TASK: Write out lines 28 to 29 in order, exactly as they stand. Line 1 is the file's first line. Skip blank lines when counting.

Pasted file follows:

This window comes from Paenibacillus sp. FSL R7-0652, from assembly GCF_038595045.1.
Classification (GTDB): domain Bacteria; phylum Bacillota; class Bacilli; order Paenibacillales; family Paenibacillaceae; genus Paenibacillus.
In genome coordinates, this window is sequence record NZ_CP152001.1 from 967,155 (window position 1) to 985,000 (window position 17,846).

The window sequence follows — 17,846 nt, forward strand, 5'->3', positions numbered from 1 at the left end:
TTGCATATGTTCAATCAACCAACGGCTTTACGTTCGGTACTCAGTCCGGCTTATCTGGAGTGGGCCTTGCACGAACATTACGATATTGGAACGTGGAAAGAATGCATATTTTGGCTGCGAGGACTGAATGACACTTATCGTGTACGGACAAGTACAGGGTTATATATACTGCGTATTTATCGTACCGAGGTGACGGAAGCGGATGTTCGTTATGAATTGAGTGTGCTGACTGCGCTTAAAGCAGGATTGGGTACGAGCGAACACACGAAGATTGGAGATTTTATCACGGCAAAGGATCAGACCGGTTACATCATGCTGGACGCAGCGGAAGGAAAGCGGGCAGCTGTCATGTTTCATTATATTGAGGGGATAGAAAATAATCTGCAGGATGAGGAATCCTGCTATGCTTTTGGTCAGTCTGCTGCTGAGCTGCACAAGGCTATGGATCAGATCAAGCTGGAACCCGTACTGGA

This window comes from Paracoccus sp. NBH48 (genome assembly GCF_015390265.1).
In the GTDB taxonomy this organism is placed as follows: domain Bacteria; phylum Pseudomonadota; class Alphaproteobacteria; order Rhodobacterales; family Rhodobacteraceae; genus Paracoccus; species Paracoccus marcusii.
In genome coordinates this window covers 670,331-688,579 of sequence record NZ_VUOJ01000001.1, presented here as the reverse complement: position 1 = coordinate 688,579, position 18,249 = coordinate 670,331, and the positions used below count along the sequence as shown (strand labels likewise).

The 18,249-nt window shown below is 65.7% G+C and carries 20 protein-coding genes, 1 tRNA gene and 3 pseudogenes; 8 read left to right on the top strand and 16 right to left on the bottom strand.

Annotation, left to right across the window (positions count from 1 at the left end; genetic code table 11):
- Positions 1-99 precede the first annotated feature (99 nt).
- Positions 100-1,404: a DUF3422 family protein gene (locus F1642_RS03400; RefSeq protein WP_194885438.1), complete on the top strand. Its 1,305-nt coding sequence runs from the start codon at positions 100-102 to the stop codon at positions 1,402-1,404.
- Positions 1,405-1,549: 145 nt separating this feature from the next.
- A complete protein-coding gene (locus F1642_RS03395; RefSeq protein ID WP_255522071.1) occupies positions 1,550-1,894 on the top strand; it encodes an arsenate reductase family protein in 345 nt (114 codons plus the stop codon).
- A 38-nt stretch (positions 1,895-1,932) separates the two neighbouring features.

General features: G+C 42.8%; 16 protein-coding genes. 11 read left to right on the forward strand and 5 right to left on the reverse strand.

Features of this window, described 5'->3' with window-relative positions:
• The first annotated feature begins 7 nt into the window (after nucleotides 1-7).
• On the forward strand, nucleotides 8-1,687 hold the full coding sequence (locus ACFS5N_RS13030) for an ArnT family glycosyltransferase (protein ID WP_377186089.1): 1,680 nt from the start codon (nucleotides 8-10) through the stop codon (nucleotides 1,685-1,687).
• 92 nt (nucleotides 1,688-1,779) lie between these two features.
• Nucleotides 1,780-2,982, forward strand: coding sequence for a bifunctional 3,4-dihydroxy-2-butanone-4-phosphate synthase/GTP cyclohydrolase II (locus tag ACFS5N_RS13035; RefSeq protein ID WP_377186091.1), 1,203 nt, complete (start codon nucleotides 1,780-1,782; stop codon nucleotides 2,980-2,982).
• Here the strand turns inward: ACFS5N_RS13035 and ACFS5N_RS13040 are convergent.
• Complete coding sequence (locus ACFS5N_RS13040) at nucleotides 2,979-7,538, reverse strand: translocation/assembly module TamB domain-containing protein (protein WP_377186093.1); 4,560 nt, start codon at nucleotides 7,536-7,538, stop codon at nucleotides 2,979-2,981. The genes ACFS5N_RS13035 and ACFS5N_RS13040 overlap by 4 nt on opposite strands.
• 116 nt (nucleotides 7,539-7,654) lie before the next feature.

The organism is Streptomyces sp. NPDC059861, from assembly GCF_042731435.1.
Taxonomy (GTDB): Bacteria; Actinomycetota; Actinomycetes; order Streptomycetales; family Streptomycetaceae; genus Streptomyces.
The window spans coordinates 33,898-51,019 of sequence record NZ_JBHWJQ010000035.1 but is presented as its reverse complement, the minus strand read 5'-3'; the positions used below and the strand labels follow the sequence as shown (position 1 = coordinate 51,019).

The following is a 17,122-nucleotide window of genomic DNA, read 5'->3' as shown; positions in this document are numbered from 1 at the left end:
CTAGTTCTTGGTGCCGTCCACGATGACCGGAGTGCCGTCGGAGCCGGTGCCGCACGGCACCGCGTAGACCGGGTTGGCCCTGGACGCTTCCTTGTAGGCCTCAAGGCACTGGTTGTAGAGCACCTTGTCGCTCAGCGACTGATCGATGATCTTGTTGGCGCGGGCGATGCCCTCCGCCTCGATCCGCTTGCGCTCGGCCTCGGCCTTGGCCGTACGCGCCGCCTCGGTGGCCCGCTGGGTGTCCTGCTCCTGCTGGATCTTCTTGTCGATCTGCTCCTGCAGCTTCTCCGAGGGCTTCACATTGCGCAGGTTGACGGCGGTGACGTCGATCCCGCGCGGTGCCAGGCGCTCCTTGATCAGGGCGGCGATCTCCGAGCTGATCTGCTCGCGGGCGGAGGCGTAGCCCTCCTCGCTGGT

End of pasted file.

The following is a 17,122-nucleotide window of genomic DNA, read 5'->3' as shown; positions in this document are numbered from 1 at the left end:
CTAGTTCTTGGTGCCGTCCACGATGACCGGAGTGCCGTCGGAGCCGGTGCCGCACGGCACCGCGTAGACCGGGTTGGCCCTGGACGCTTCCTTGTAGGCCTCAAGGCACTGGTTGTAGAGCACCTTGTCGCTCAGCGACTGATCGATGATCTTGTTGGCGCGGGCGATGCCCTCCGCCTCGATCCGCTTGCGCTCGGCCTCGGCCTTGGCCGTACGCGCCGCCTCGGTGGCCCGCTGGGTGTCCTGCTCCTGCTGGATCTTCTTGTCGATCTGCTCCTGCAGCTTCTCCGAGGGCTTCACATTGCGCAGGTTGACGGCGGTGACGTCGATCCCGCGCGGTGCCAGGCGCTCCTTGATCAGGGCGGCGATCTCCGAGCTGATCTGCTCGCGGGCGGAGGCGTAGCCCTCCTCGCTGGT